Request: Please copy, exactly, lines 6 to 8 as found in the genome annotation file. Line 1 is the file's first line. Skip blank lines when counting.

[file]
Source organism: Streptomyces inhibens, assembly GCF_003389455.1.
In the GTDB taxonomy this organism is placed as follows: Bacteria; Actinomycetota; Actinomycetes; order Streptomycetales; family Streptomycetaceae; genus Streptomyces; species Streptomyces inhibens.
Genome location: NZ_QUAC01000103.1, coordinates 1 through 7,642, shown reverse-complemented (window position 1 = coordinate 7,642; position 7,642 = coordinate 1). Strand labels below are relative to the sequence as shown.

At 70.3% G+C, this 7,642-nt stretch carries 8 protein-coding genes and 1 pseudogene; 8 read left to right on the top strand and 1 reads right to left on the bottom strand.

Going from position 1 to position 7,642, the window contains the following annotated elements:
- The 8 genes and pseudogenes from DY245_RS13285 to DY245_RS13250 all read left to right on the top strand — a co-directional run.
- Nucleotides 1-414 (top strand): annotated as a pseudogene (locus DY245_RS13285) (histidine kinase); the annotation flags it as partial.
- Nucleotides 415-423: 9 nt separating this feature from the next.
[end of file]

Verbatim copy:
- The 8 genes and pseudogenes from DY245_RS13285 to DY245_RS13250 all read left to right on the top strand — a co-directional run.
- Nucleotides 1-414 (top strand): annotated as a pseudogene (locus DY245_RS13285) (histidine kinase); the annotation flags it as partial.
- Nucleotides 415-423: 9 nt separating this feature from the next.